The goal of the program is to “develop citizenship, leadership, responsibility and life skills of youth through experiential learning programs and a positive youth development approach,” according to Sunnie Sellers, FWCD parent and one of the chapter co-managers.
FWCD students in kindergarten through 12th grade can participate in 4-H, and one parent volunteer mentors the students on each project.
The programs aims to involve students in projects that expose them to something new that they could be interested in learning more about.
One of the advantages to 4-H is students can focus on one area they enjoy, or they can try a variety of the offered projects. So far, projects have covered a wide variety of subjects: leadership and public speaking, dog training, riflery and fishing.
Working off the motto “to make the best better,” Sellers said the students “learn by doing,” which is also the program’s slogan.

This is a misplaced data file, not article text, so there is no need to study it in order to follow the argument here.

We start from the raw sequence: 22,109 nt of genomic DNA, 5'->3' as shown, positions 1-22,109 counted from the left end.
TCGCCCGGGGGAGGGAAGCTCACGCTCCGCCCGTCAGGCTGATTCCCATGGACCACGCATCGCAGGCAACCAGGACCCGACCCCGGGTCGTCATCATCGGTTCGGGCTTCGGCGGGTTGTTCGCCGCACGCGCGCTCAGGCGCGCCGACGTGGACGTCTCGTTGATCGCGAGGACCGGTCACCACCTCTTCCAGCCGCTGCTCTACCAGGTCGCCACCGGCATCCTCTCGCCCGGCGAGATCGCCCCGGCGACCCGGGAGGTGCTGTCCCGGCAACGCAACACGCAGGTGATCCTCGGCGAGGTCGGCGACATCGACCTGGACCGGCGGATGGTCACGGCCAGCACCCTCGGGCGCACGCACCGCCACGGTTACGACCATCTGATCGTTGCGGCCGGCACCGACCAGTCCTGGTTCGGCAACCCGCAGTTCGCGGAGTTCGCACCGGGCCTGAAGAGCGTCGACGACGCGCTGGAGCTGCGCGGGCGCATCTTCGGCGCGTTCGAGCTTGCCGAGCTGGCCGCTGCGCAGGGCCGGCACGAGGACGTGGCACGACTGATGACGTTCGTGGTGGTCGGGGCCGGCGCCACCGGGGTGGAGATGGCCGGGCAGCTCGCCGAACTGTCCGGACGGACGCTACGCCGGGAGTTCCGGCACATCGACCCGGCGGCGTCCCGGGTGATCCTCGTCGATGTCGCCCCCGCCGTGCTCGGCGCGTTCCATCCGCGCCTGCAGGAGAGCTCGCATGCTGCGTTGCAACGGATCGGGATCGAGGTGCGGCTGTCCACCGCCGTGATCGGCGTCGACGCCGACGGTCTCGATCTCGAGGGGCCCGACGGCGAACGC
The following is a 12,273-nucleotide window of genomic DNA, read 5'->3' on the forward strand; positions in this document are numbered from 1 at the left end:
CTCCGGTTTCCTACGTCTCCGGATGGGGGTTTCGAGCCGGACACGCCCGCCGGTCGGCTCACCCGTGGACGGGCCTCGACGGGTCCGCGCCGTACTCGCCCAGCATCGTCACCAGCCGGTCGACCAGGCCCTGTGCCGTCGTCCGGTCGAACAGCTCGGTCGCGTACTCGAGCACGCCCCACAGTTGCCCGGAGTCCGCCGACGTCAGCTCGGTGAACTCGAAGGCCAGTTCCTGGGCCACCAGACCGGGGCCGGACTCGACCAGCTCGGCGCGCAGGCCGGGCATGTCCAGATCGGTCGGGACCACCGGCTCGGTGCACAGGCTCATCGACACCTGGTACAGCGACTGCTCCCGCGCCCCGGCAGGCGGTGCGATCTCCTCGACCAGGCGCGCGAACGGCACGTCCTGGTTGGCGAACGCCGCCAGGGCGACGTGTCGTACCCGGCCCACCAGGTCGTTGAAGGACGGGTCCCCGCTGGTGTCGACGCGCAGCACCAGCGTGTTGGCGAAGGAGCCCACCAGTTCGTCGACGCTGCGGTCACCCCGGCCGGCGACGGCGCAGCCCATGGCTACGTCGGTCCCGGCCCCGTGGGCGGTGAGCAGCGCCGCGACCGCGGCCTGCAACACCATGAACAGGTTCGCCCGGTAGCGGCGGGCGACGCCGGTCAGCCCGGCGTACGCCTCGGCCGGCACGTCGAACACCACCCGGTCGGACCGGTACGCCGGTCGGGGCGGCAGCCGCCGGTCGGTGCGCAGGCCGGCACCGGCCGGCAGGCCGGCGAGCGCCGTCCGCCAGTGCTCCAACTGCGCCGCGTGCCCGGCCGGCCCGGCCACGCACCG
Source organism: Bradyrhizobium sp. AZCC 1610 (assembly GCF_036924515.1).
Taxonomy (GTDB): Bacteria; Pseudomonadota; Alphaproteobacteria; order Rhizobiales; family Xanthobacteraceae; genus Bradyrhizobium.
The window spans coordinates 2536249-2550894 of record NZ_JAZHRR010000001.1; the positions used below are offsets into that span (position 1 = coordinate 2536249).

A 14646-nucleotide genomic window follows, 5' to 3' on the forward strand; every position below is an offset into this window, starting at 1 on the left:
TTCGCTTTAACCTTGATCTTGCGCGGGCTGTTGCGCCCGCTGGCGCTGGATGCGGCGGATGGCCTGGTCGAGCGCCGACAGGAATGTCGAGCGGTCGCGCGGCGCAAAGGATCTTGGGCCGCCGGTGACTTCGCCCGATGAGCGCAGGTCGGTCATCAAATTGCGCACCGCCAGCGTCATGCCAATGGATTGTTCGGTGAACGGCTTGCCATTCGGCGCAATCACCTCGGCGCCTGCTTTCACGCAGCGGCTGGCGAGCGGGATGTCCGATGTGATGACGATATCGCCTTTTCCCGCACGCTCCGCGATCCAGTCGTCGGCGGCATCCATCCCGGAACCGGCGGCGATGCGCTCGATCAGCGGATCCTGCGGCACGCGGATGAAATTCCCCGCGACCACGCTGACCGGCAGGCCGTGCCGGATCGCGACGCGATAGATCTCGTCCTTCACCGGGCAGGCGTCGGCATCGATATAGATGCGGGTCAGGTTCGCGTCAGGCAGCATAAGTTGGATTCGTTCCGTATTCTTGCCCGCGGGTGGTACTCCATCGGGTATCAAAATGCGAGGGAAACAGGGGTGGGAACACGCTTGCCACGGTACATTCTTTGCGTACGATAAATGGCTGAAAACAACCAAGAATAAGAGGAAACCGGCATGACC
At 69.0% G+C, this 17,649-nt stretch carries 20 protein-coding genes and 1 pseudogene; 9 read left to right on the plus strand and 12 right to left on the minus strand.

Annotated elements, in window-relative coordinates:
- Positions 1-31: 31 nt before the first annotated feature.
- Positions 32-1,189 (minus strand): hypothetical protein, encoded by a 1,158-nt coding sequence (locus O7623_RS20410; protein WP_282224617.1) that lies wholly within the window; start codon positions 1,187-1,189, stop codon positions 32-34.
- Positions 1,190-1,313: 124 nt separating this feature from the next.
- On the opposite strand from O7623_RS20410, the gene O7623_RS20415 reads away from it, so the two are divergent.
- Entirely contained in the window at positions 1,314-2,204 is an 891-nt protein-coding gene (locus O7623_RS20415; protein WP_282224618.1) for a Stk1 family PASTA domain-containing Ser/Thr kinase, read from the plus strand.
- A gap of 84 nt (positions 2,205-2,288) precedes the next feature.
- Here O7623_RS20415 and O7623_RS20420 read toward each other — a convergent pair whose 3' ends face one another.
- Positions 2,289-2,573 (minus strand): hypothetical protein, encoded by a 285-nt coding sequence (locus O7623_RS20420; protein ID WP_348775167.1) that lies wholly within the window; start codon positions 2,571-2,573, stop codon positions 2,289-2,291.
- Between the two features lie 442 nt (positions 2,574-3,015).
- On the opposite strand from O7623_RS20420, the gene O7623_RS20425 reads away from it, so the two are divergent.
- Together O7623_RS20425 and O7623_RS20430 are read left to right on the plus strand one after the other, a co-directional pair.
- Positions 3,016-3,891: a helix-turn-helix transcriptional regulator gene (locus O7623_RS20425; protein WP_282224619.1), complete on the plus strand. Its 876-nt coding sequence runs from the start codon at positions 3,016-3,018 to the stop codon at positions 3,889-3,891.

Students are exposed to subject areas such as science, health, agriculture and citizenship. These projects are “in a positive environment where they receive guidance from adult mentors, and [students] are encouraged to take on proactive leadership roles,” Sellers said.
The program meets once a month. But each project mentor can ask the students to meet more than the allotted time, if he or she thinks it would be beneficial.
Sellers said she hopes the program continues to grow because she and her co-manager have many goals for the program.
“We would love to see more students getting involved and competing at the County Show. We have a small garden on campus that we would love to expand to a much larger scale,” Sellers said.